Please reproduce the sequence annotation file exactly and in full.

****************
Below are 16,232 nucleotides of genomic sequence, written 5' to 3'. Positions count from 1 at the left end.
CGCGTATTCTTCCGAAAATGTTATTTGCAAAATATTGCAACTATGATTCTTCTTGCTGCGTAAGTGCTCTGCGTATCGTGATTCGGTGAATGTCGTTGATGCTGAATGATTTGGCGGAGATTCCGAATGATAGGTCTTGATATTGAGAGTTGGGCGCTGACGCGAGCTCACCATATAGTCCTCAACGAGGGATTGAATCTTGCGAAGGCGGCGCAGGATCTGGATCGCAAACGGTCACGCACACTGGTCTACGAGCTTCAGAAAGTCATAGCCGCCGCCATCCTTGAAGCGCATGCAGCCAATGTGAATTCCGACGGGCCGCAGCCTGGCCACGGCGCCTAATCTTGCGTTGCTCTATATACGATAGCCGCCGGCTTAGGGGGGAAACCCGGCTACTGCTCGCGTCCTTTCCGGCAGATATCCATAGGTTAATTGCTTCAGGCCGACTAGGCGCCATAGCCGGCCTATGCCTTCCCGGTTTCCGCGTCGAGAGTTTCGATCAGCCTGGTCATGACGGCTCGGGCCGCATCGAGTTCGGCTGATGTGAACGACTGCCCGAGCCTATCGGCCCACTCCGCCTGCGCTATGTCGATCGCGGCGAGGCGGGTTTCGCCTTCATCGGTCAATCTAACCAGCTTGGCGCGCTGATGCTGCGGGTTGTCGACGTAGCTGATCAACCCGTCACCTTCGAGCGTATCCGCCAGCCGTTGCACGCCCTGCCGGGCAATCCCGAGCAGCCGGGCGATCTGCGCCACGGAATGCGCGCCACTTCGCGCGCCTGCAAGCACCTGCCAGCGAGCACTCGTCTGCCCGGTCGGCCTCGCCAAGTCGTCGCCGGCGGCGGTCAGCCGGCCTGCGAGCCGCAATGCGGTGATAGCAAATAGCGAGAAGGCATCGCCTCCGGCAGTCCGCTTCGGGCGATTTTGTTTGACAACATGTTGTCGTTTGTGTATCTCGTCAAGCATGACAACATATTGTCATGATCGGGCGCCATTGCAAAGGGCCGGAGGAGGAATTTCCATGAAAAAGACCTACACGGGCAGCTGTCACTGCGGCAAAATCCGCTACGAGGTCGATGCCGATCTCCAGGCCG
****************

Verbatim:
Below are 16,232 nucleotides of genomic sequence, written 5' to 3'. Positions count from 1 at the left end.
CGCGTATTCTTCCGAAAATGTTATTTGCAAAATATTGCAACTATGATTCTTCTTGCTGCGTAAGTGCTCTGCGTATCGTGATTCGGTGAATGTCGTTGATGCTGAATGATTTGGCGGAGATTCCGAATGATAGGTCTTGATATTGAGAGTTGGGCGCTGACGCGAGCTCACCATATAGTCCTCAACGAGGGATTGAATCTTGCGAAGGCGGCGCAGGATCTGGATCGCAAACGGTCACGCACACTGGTCTACGAGCTTCAGAAAGTCATAGCCGCCGCCATCCTTGAAGCGCATGCAGCCAATGTGAATTCCGACGGGCCGCAGCCTGGCCACGGCGCCTAATCTTGCGTTGCTCTATATACGATAGCCGCCGGCTTAGGGGGGAAACCCGGCTACTGCTCGCGTCCTTTCCGGCAGATATCCATAGGTTAATTGCTTCAGGCCGACTAGGCGCCATAGCCGGCCTATGCCTTCCCGGTTTCCGCGTCGAGAGTTTCGATCAGCCTGGTCATGACGGCTCGGGCCGCATCGAGTTCGGCTGATGTGAACGACTGCCCGAGCCTATCGGCCCACTCCGCCTGCGCTATGTCGATCGCGGCGAGGCGGGTTTCGCCTTCATCGGTCAATCTAACCAGCTTGGCGCGCTGATGCTGCGGGTTGTCGACGTAGCTGATCAACCCGTCACCTTCGAGCGTATCCGCCAGCCGTTGCACGCCCTGCCGGGCAATCCCGAGCAGCCGGGCGATCTGCGCCACGGAATGCGCGCCACTTCGCGCGCCTGCAAGCACCTGCCAGCGAGCACTCGTCTGCCCGGTCGGCCTCGCCAAGTCGTCGCCGGCGGCGGTCAGCCGGCCTGCGAGCCGCAATGCGGTGATAGCAAATAGCGAGAAGGCATCGCCTCCGGCAGTCCGCTTCGGGCGATTTTGTTTGACAACATGTTGTCGTTTGTGTATCTCGTCAAGCATGACAACATATTGTCATGATCGGGCGCCATTGCAAAGGGCCGGAGGAGGAATTTCCATGAAAAAGACCTACACGGGCAGCTGTCACTGCGGCAAAATCCGCTACGAGGTCGATGCCGATCTCCAGGCCG